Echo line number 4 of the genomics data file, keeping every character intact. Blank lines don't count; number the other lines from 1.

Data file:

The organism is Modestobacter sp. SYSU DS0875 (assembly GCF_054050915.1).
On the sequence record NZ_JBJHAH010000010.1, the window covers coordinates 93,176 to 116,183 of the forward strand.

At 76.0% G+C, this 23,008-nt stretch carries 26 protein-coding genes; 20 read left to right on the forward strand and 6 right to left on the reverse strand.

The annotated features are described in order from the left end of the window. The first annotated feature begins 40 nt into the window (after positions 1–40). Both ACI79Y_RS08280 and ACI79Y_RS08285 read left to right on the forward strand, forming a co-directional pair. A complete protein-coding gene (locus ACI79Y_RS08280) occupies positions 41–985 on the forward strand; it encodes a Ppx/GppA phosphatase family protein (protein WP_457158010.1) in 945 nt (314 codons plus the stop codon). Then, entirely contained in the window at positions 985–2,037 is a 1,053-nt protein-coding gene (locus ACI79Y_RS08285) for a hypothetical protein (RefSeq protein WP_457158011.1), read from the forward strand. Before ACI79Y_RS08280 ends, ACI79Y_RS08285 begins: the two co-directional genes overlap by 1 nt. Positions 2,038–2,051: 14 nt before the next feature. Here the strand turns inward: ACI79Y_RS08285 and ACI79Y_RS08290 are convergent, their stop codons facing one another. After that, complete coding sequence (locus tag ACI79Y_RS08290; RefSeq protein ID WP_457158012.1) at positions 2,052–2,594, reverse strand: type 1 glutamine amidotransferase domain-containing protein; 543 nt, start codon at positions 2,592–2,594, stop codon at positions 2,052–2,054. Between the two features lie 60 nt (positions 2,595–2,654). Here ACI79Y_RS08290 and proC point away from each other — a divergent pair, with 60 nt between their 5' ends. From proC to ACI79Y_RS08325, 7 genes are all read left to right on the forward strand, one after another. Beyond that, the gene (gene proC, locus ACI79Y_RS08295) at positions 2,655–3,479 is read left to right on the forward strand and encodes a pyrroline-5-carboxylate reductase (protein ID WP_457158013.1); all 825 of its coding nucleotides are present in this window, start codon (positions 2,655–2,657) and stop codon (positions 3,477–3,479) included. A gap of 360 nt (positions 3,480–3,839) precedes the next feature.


The annotated features are described in order from the left end of the window. The first annotated feature begins 40 nt into the window (after positions 1–40). Both ACI79Y_RS08280 and ACI79Y_RS08285 read left to right on the forward strand, forming a co-directional pair. A complete protein-coding gene (locus ACI79Y_RS08280) occupies positions 41–985 on the forward strand; it encodes a Ppx/GppA phosphatase family protein (protein WP_457158010.1) in 945 nt (314 codons plus the stop codon). Then, entirely contained in the window at positions 985–2,037 is a 1,053-nt protein-coding gene (locus ACI79Y_RS08285) for a hypothetical protein (RefSeq protein WP_457158011.1), read from the forward strand. Before ACI79Y_RS08280 ends, ACI79Y_RS08285 begins: the two co-directional genes overlap by 1 nt. Positions 2,038–2,051: 14 nt before the next feature. Here the strand turns inward: ACI79Y_RS08285 and ACI79Y_RS08290 are convergent, their stop codons facing one another. After that, complete coding sequence (locus tag ACI79Y_RS08290; RefSeq protein ID WP_457158012.1) at positions 2,052–2,594, reverse strand: type 1 glutamine amidotransferase domain-containing protein; 543 nt, start codon at positions 2,592–2,594, stop codon at positions 2,052–2,054. Between the two features lie 60 nt (positions 2,595–2,654). Here ACI79Y_RS08290 and proC point away from each other — a divergent pair, with 60 nt between their 5' ends. From proC to ACI79Y_RS08325, 7 genes are all read left to right on the forward strand, one after another. Beyond that, the gene (gene proC, locus ACI79Y_RS08295) at positions 2,655–3,479 is read left to right on the forward strand and encodes a pyrroline-5-carboxylate reductase (protein ID WP_457158013.1); all 825 of its coding nucleotides are present in this window, start codon (positions 2,655–2,657) and stop codon (positions 3,477–3,479) included. A gap of 360 nt (positions 3,480–3,839) precedes the next feature.